At the L.A. Beer Week fest on October 23, I asked six of the best Southern California brewmasters, “What do you look for when you’re hiring somebody to work in the brewhouse?”
They have to kick ass, basically. We’re a small company and basically we don’t have all the money in the world, so we pretty much look for people that are willing to work their ass off and can keep up with the pace that we’re growing and are willing to put in the extra mile for what we need to have happen.
Well that’s a really tough question because I only have three employees. Pardon me for hemming and hawing – it’s a very complicated question, and I’m going to be married to these people, essentially. We’re going to work a lot, and I’m going to spend a lot of time with them, so that’s a really complicated question. I want people I can trust. Integrity is something that’s really important to me, and I think if anybody is going to be spending a lot of time with me, they have to share that value. That’s probably the most important thing. The person has to be genuine.
Jeremy Raub (Eagle Rock Brewery)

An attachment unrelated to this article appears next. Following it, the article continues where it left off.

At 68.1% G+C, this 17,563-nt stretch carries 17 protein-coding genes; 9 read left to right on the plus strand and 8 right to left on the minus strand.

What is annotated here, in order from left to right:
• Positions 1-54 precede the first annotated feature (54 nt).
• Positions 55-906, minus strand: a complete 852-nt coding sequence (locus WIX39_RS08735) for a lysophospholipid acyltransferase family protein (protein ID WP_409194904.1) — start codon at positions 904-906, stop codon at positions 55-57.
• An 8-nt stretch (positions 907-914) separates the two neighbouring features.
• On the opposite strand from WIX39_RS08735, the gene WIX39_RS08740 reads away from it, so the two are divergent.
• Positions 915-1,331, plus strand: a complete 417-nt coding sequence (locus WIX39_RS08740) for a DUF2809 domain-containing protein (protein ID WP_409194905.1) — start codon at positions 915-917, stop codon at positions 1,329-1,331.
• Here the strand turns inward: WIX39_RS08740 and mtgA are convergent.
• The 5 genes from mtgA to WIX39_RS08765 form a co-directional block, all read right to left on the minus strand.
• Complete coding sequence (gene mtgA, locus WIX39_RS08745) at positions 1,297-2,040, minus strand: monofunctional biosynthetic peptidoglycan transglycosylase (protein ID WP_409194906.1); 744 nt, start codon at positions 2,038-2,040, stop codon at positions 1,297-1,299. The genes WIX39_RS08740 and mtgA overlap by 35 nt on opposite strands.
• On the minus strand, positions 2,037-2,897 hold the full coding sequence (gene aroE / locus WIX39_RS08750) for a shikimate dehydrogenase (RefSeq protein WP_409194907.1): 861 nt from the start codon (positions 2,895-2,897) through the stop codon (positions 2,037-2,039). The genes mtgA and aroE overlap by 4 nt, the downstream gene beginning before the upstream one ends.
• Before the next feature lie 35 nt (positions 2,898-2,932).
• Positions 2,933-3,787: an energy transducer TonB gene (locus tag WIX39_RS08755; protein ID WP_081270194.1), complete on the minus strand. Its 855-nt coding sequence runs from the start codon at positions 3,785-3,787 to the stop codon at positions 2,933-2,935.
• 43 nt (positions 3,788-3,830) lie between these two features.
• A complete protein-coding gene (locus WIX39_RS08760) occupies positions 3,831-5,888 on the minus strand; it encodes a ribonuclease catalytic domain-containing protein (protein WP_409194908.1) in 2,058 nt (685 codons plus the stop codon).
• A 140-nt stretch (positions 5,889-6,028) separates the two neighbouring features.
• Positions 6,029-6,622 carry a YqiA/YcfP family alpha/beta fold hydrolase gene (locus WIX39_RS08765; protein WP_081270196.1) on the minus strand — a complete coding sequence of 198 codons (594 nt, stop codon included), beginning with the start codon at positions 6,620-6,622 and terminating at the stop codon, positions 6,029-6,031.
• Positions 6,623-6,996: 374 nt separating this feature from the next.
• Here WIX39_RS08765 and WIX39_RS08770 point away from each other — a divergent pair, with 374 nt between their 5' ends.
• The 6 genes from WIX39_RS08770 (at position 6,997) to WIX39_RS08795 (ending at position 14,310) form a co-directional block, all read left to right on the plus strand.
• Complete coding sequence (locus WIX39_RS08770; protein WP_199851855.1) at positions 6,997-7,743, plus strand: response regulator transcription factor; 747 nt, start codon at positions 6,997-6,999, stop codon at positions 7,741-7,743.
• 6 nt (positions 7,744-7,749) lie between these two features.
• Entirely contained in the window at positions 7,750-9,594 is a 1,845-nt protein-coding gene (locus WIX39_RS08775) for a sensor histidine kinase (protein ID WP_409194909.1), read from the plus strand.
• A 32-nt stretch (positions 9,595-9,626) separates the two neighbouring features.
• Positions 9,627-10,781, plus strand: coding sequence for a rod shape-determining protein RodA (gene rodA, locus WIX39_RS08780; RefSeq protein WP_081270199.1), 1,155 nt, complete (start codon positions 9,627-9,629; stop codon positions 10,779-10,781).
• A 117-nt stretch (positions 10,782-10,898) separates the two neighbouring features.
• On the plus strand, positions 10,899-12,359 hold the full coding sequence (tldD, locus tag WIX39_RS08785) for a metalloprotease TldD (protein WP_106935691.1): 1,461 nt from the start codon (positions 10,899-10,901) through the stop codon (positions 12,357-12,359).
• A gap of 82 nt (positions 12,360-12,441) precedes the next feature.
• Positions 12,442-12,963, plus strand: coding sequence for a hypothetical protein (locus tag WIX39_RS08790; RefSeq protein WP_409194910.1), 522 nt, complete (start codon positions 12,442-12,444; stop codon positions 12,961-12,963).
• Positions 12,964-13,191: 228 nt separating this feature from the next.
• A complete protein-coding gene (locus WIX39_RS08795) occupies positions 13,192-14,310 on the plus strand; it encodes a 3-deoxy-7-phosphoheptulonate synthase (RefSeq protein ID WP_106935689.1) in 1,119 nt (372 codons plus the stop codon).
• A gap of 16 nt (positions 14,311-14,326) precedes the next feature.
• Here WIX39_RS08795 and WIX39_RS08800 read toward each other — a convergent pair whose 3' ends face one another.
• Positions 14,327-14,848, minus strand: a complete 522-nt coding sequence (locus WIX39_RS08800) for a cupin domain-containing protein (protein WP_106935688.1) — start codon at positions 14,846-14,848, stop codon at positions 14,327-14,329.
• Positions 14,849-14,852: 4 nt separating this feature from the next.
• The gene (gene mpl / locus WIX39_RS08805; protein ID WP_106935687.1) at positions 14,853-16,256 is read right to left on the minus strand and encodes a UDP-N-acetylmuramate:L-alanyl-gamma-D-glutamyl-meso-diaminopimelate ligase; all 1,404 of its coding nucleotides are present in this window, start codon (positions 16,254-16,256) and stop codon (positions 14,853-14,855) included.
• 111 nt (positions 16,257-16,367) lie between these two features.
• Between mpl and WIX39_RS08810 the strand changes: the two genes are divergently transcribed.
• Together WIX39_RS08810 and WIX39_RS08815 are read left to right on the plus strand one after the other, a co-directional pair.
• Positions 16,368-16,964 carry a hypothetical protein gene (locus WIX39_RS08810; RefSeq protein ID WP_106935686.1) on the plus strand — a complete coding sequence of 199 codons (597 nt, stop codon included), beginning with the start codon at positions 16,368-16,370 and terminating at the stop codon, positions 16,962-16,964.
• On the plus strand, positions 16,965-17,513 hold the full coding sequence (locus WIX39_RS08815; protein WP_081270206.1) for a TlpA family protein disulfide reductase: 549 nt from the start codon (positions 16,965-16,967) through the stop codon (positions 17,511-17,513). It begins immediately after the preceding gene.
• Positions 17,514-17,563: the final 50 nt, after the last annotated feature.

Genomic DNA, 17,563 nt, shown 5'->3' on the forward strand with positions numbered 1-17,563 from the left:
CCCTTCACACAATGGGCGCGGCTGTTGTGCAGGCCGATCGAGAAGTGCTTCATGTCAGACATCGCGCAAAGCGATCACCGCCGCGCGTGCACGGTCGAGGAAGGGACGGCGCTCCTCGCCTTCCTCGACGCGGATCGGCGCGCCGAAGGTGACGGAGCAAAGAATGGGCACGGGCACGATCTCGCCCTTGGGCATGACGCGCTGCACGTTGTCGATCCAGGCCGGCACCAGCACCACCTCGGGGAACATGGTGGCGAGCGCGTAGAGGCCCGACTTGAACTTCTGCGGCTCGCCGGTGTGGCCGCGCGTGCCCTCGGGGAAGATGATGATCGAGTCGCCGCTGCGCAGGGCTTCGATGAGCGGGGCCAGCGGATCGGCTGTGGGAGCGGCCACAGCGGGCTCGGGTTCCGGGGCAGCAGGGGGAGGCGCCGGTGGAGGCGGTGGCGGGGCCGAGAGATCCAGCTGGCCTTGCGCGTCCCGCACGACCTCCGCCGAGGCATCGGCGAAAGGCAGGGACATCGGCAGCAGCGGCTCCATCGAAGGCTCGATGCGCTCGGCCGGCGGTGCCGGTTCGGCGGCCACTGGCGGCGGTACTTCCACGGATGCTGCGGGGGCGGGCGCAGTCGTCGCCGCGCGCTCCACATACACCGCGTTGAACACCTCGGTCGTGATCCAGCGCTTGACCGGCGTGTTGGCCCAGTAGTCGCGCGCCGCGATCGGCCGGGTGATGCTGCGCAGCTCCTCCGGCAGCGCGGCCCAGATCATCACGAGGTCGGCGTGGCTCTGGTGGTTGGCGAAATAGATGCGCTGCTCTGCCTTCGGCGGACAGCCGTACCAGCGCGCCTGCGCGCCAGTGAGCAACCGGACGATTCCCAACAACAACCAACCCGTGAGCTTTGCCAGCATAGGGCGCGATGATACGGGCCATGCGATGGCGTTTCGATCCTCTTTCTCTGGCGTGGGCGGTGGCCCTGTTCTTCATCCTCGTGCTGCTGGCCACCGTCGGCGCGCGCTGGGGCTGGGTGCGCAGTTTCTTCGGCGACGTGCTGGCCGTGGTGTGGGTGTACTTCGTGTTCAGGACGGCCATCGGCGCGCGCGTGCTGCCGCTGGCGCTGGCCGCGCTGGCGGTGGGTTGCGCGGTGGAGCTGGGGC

Obviously brewing knowledge is essential, and even more important than that is if it’s somebody I’d want to sit down and have a beer with.
That’s a funny question because we’re so small it’s basically myself and my assistant brewer. I don’t hire anyone else, but if I were to, it would be somebody who loves to clean.
Obviously a passion for beer is very important, and to be able to get along with someone is always nice. When there’s tension in the air, it never makes for good beer. In our brewhouse, it’s small enough where there’s only one person. It’s just me, so it hasn’t been an issue yet, but as we grow and bring people in, obviously people who have extreme passion for making good beer.
Definitely homebrewing experience is the first thing I ask. Have you homebrewed before, because if they haven’t, I make sure that they do. I turned a hobby into a career. I knew that I loved it and had a passion for it, the history, tradition, culture, all that great stuff, but if you don’t like doing it at home, you’re going to hate it in the brewhouse. It’s even more work, working in the brewery, because you’re not just brewing, mashing in, graining out, you’ve got kegs to clean and copper to polish and a lot of the grunt stuff. It really has to be a labor of love, otherwise it’s not going to work for you, and when you start off, you’re not going to make a ton of money. So we all paid our dues at 8, 10 bucks per hour. Yeah, you have to have that dedication of brewing at home, and I want to taste some of it, of course, because if it’s infected and it is simply undrinkable, it tells me their attention to detail may not be there.